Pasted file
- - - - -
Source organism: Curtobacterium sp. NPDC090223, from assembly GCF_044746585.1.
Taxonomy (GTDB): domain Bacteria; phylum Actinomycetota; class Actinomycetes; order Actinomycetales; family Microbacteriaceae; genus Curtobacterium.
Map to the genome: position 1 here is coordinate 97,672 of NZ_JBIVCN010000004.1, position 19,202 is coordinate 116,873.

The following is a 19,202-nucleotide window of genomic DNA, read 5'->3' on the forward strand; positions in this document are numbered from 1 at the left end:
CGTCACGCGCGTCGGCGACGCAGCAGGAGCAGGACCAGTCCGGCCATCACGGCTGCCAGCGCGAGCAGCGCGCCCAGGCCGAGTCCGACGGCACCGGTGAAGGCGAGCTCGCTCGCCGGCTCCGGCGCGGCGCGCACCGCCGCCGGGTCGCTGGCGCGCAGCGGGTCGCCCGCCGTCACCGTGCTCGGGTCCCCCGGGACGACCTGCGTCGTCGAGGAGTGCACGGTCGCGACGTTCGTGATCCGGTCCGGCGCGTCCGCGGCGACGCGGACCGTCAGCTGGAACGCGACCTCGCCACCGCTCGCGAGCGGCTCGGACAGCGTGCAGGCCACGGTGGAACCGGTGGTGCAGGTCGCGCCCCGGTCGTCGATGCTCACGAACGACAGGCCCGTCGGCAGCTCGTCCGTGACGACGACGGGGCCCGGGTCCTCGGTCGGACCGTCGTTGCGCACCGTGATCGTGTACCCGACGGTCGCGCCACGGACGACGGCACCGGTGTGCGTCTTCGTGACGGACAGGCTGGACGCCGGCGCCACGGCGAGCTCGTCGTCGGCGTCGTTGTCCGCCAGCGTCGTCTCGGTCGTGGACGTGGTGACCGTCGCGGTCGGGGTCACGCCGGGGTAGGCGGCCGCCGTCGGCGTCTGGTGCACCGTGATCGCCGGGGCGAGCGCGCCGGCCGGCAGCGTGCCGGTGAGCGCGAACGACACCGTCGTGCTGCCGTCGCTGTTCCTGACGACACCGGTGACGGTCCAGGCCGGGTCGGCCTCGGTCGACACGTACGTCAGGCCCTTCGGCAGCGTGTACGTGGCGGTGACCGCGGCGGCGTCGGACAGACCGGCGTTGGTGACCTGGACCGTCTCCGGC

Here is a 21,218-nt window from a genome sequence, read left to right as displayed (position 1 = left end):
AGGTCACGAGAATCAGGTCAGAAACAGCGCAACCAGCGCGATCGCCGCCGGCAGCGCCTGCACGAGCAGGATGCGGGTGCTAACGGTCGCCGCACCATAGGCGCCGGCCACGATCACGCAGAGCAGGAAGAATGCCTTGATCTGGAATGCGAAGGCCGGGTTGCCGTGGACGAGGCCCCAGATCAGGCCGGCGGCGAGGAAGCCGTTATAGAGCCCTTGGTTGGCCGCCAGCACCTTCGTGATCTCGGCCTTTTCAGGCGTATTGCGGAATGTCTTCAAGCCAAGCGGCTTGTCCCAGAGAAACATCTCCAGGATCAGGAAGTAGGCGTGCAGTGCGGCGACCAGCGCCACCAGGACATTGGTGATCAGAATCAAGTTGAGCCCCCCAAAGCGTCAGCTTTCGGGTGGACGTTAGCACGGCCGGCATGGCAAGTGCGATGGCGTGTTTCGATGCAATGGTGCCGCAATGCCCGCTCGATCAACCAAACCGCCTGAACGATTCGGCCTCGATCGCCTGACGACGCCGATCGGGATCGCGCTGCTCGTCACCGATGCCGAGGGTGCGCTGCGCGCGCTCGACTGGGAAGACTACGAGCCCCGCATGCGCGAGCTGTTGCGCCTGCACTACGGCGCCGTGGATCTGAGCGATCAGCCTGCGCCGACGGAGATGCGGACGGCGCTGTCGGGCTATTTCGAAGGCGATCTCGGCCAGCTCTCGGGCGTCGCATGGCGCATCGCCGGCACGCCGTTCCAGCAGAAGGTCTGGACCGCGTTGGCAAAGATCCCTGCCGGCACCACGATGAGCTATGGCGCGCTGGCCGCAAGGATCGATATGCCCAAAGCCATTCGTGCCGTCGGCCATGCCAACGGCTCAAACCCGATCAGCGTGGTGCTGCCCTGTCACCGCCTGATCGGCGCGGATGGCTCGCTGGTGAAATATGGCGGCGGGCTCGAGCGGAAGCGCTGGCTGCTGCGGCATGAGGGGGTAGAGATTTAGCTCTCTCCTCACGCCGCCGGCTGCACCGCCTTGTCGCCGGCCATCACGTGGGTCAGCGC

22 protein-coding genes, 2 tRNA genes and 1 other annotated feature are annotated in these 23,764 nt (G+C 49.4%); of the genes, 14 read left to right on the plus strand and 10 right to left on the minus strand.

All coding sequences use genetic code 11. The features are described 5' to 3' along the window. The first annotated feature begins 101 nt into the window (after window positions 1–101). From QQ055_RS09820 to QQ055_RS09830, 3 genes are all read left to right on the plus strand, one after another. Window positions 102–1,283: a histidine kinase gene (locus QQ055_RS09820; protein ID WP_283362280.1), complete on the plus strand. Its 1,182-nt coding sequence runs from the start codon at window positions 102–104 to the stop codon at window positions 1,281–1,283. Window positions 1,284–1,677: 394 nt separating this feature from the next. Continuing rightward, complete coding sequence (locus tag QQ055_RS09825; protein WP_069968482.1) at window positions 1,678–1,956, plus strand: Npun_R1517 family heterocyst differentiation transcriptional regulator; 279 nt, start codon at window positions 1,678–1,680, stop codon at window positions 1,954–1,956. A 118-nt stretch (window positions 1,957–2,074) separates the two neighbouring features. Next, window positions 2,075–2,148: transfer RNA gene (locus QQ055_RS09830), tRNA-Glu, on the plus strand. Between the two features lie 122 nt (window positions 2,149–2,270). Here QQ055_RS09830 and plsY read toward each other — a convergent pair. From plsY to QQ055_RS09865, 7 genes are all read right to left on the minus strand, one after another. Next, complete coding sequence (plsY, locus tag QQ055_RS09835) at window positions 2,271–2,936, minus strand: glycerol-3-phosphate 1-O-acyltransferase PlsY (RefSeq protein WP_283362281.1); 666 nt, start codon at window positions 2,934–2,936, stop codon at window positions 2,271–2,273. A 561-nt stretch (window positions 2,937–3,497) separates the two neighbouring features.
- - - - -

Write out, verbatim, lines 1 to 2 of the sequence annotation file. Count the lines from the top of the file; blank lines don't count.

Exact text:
Source organism: Curtobacterium sp. NPDC090223, from assembly GCF_044746585.1.
Taxonomy (GTDB): domain Bacteria; phylum Actinomycetota; class Actinomycetes; order Actinomycetales; family Microbacteriaceae; genus Curtobacterium.